John Stones to Manchester City: £47.26m. Shkodran Mustafi to Arsenal: £34.85m. Eric Bailly to Manchester United: £32.3m. Mats Hummels to Bayern: £29.75m. David Luiz to Chelsea: £29.75m. Samuel Umtiti to Barcelona: £21.25m. Ezequiel Garay to Valencia: £20.04m. Ashley Williams to Everton: £11.9m. Jannick Vestergaard to Borussia Monchengladbach: £10.63m.
Joel Matip to Liverpool: FREE.
Signing the former Schalke defender on a Bosman this summer was a mindbogglingly smart piece of business from Jurgen Klopp and Liverpool.
As the introductory list shows, centre-backs go for serious money in today’s transfer market, especially when English clubs are buying. If some of the names above don’t reveal the story, remember Sunderland turned down £18m from Everton for Lamina Kone…
But as has been mentioned, Matip cost nothing. And that’s because under Klopp’s guidance, Liverpool are forward thinking transfer geniuses. We hatched a plan to sign the Cameroonian back in 2015, aware that he’d be freely available to approach come the turn of this calendar year. The wheels were in motion, phone-calls had been made and by February 15th (my birthday, actually), the Bosman transfer was confirmed.
“I am very happy. Everybody who knows him would have been interested. Maybe he’s not the most famous player in England, but he’s 24 and has played about 200 Bundesliga games for Schalke. He is a top-class centre-half, very young but experienced. You don’t have that too often. To be honest, I knew when I joined my next club, I would think about [signing] Joel,” Klopp told the official website at the time.
This kind of dealing suits Klopp. It’s wily, frugal, clever – it sticks two fingers up at the competition who are forced to splash out multimillions on unreliable defenders in a misguided attempt to keep their heads above water. Klopp does it is his way, and Matip is very much his centre-back.
Despite the introduction of Matip (and Loris Karius at the back), Liverpool’s defence has been criticised this term while the attack is lauded, but Klopp is entirely confident that a backline led by his man will thrive.
“We are not weak in defending. If you want to say this, do it – I don’t care. I know we aren’t,” Klopp told the Telegraph after this weekend’s Southampton stalemate which included our second clean-sheet of the campaign.
“Look how we defend, how Dejan Lovren and Joel defended these counter attacks. I didn’t see much better.”
What’s the more, the stats suggest a Matip influenced defence isn’t doing too badly at all. Remember, we’re yet to lose a game with him in the side.
Since Matip’s introduction, Liverpool have conceded nine goals in ten Premier League matches. (We let in five in the two he missed.) He concedes less than a goal per game and he helped us register a clean-sheet in the EFL Cup win over Derby, too.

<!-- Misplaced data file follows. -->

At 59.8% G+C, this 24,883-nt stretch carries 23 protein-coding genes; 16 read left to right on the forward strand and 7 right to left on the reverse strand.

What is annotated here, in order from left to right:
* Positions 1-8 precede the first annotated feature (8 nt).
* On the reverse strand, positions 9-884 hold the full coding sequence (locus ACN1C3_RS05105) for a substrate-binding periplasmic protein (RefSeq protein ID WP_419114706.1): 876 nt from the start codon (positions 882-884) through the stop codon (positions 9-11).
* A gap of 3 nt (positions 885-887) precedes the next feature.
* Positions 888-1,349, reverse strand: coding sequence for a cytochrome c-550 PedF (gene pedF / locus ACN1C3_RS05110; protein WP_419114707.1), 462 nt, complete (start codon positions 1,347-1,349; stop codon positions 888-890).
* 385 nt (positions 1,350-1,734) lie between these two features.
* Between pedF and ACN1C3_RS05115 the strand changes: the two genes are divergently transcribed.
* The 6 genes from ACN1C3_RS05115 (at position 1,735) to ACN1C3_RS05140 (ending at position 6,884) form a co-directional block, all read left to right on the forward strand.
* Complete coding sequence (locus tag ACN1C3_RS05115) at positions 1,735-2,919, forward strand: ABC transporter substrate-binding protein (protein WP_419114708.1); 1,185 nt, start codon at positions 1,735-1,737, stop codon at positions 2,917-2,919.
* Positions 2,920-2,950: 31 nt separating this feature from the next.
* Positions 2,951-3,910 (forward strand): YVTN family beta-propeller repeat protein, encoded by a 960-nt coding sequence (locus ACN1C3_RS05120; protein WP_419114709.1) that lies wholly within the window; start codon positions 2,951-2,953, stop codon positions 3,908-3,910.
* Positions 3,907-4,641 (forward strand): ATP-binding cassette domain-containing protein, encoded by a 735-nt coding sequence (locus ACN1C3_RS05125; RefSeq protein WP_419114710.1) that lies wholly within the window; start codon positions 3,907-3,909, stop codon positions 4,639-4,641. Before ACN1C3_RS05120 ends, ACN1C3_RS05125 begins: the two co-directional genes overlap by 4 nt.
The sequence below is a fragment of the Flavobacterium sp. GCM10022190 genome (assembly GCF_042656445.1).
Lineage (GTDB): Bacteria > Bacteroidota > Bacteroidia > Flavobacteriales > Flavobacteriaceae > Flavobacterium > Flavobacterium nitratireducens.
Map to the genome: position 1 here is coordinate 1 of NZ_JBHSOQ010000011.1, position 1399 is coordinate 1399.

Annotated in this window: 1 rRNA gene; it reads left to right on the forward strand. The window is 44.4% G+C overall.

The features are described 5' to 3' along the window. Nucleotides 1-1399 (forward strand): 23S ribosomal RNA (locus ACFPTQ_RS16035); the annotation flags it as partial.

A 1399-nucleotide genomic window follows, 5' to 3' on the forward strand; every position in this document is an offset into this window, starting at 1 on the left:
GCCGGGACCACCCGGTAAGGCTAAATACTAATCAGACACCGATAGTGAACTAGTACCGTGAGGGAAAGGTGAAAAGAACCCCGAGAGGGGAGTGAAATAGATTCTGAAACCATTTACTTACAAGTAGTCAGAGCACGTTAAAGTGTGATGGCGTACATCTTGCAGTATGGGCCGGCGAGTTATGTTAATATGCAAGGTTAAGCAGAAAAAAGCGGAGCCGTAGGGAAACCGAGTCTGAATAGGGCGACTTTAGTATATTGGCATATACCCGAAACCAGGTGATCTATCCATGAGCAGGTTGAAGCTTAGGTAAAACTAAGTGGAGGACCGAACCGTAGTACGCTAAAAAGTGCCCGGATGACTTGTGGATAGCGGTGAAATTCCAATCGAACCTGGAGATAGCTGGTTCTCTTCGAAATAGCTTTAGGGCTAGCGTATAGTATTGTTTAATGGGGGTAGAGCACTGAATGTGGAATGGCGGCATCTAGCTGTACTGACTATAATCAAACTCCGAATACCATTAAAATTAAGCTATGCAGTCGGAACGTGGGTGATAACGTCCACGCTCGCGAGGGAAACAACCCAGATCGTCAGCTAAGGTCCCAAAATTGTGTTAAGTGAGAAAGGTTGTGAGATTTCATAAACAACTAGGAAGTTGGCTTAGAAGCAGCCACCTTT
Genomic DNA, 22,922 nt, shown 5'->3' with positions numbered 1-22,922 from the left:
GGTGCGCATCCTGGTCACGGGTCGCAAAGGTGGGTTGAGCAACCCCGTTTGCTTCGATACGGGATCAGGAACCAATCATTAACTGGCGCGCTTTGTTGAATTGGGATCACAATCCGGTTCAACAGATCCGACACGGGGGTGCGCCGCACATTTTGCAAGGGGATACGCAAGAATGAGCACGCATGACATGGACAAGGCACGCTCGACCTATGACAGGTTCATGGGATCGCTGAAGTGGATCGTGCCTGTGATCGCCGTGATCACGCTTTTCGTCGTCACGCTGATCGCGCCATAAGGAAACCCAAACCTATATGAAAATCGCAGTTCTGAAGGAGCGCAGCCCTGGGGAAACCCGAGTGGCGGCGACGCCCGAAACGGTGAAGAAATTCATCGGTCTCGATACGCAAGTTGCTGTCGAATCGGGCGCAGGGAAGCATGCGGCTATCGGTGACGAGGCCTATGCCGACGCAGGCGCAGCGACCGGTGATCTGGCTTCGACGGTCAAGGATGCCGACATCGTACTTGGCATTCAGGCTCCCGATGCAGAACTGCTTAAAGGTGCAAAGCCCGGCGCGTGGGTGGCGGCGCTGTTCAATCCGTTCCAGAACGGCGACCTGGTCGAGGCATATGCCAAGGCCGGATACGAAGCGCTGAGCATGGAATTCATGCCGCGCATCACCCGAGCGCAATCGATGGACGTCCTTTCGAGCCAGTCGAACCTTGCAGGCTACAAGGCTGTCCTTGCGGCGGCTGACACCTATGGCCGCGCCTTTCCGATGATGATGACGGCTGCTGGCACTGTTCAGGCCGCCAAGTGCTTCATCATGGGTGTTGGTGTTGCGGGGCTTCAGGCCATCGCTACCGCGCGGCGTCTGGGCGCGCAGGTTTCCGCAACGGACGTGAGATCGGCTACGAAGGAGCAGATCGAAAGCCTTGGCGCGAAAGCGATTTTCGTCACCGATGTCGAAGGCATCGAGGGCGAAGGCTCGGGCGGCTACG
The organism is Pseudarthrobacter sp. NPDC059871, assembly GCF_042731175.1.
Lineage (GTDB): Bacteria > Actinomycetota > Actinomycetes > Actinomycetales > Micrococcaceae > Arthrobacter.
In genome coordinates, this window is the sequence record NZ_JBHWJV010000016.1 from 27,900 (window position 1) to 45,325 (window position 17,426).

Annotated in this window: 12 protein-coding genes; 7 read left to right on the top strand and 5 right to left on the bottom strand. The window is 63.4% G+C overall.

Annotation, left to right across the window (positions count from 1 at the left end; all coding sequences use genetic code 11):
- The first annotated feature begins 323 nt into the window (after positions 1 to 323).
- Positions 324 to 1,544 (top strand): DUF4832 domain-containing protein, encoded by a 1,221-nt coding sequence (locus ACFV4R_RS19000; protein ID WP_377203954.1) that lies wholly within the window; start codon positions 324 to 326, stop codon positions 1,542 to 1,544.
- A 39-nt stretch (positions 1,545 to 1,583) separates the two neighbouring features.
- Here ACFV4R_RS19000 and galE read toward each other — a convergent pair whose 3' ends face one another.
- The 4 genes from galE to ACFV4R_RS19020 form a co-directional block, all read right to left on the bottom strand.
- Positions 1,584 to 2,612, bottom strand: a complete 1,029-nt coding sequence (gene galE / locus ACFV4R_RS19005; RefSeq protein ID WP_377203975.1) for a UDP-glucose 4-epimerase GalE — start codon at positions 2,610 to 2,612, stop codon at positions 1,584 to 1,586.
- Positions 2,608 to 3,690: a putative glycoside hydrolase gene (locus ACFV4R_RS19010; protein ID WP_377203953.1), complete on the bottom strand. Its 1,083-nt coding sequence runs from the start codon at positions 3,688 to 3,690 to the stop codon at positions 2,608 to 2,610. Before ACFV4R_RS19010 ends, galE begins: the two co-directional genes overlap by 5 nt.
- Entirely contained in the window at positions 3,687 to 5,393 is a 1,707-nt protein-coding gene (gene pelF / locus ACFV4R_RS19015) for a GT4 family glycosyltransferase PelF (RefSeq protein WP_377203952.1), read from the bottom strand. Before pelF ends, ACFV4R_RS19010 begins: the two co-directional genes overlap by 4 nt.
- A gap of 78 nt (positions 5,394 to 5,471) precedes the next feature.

Standing at 6 ft. 4′, Matip’s great in the air and has shored us up when aerial deliveries are launched into the box. He chooses when to tackle and rarely goes to ground, while leading Liverpool’s squad for interceptions and blocks. Positionally, Matip is perfect – showing a fantastic understanding of when to push up, when to drive into midfield or when to follow a runner. In terms of his attributes though, it’s his composure that makes him stand out as a centre-back of the highest pedigree. The 25-year-old oozes coolness under pressure when being pressed and has the technical ability to drive into midfield and pick a pass, usually having wrong-footed an onrushing midfielder. His presence helps us maintain possession and start attacks from deep, while he’s clearly been a big help for the occasionally erratic Lovren, too.
What’s more, he’s not even reached his defensive peak, is new to the world’s most competitive league and isn’t even burdened by international football – having ostracised himself from the Cameroon squad.
Perhaps the most impressive tool in Matip’s armoury though is his consistency. Lovren’s ever-improving but his nightmare versus Crystal Palace a few weeks back suggests the Croatian will always have his defensive demons. Ragnar Klavan’s come in and been great, but had a stinker against Burnley, the only Premier League match we’ve lost this term. Lucas is a wonderful servant, but having seen his clanger at home to Leicester, he’s unlikely a long-term option here. Even frozen out Mamadou Sakho induces nerves, rather than calm, even when at his best. Do not underestimate the importance of Matip’s weekly 7/10 performance. It builds confidence, trust and on-field relationships, although he was undeniably a 9/10 at St. Mary’s…
What’s certain is this: Matip is looking like the best bargain of the summer and the cornerstone from which Klopp will build Liverpool’s long-term defence.
When fans discuss the greatest ever Bosman signings since the rule’s inception, the likes of Sol Campbell, Michael Ballack and Gary McAllister are, quite rightly, bandied about. Matip, though, has both the ability and manager to join this illustrious list, which is even more impressive considering the mean price of half-decent footballers in 2016.
(Fees according to Transfrmarkt)